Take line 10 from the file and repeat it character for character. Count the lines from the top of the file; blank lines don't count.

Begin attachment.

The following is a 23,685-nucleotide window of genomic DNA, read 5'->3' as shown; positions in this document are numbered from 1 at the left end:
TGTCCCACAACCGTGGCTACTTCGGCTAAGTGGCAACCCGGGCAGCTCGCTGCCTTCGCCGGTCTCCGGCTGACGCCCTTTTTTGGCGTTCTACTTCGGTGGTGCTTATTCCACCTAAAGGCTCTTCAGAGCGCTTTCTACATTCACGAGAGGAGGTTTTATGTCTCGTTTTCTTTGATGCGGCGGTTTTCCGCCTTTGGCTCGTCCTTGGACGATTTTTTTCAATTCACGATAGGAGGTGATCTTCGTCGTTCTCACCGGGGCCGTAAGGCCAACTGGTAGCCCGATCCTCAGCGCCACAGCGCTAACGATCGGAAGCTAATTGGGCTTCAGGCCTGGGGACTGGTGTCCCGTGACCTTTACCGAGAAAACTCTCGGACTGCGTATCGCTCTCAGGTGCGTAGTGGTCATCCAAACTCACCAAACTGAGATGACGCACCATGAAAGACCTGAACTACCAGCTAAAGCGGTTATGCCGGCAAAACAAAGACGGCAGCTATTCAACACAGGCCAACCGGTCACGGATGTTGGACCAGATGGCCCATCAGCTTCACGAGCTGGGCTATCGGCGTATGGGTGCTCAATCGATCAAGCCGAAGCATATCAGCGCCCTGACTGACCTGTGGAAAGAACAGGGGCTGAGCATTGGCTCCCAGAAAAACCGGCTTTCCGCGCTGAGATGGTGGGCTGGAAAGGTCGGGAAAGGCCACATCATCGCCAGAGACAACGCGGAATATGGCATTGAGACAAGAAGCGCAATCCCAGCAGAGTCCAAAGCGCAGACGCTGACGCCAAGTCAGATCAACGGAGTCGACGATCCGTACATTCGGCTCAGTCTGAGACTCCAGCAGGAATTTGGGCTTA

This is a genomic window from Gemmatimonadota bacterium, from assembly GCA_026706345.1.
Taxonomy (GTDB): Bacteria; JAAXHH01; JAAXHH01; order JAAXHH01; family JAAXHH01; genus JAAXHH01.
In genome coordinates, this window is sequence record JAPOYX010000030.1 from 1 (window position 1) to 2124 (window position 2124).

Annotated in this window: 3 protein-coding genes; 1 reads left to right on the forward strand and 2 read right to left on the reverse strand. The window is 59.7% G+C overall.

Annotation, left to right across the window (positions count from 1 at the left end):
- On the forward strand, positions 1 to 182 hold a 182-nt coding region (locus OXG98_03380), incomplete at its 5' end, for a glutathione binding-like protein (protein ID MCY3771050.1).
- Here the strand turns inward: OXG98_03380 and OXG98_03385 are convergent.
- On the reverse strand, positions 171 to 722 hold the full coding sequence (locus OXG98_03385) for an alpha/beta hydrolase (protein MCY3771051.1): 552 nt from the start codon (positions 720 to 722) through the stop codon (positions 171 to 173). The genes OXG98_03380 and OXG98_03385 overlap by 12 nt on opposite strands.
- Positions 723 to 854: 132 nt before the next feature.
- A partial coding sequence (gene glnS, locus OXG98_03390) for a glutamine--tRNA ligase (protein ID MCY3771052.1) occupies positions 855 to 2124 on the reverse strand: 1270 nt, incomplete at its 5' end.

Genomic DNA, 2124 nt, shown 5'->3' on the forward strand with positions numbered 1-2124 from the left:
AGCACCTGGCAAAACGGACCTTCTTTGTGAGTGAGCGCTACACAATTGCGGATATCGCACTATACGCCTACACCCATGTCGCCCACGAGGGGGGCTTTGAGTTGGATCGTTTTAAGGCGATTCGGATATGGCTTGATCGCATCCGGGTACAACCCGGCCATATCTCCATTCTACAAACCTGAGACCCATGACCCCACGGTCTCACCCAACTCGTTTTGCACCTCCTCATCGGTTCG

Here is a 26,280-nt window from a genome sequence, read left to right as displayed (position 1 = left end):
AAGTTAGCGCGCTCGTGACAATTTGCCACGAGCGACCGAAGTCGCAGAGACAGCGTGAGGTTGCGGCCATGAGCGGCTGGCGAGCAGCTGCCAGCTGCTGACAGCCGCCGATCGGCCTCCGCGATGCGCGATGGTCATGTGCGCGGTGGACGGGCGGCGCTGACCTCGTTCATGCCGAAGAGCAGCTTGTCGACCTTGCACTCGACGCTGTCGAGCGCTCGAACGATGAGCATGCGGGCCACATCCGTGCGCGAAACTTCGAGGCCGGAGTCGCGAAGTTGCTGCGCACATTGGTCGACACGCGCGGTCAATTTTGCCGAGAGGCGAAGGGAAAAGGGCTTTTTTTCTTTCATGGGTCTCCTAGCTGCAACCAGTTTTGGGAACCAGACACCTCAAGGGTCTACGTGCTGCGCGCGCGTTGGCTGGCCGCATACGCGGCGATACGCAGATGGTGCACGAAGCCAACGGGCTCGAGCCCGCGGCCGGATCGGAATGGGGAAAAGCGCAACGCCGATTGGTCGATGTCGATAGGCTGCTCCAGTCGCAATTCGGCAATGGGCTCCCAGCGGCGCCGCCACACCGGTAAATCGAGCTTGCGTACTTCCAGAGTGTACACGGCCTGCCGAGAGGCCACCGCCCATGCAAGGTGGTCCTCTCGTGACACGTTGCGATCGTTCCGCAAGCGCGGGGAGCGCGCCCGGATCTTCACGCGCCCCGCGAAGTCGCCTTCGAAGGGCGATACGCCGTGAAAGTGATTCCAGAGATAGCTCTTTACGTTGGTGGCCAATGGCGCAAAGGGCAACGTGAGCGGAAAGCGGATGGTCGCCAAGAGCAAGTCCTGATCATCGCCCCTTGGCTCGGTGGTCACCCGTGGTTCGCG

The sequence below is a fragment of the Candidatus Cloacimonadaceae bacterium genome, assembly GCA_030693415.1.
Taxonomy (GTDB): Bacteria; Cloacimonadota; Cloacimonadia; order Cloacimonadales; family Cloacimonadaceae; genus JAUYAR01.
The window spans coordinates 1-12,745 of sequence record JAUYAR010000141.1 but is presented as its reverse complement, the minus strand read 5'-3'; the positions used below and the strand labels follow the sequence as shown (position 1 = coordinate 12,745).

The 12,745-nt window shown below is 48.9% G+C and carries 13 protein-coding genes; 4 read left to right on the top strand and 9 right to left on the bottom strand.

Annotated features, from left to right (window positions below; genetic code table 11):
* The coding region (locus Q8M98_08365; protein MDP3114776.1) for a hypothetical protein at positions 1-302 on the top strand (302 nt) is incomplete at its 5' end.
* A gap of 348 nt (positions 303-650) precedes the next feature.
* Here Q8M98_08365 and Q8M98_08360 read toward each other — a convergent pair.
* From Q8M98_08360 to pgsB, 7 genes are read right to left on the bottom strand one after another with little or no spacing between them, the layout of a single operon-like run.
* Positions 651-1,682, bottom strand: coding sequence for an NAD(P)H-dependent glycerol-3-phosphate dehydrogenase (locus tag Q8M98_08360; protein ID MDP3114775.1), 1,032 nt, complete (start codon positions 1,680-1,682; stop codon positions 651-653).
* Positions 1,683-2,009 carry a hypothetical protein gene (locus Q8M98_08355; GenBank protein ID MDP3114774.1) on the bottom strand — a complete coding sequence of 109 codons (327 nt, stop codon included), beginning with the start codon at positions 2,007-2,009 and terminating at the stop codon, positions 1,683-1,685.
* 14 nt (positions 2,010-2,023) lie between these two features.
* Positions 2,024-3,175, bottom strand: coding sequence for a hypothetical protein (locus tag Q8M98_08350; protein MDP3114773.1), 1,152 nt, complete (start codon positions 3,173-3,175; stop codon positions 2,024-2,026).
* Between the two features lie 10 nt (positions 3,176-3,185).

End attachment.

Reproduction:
- On the reverse strand, positions 171 to 722 hold the full coding sequence (locus OXG98_03385) for an alpha/beta hydrolase (protein MCY3771051.1): 552 nt from the start codon (positions 720 to 722) through the stop codon (positions 171 to 173). The genes OXG98_03380 and OXG98_03385 overlap by 12 nt on opposite strands.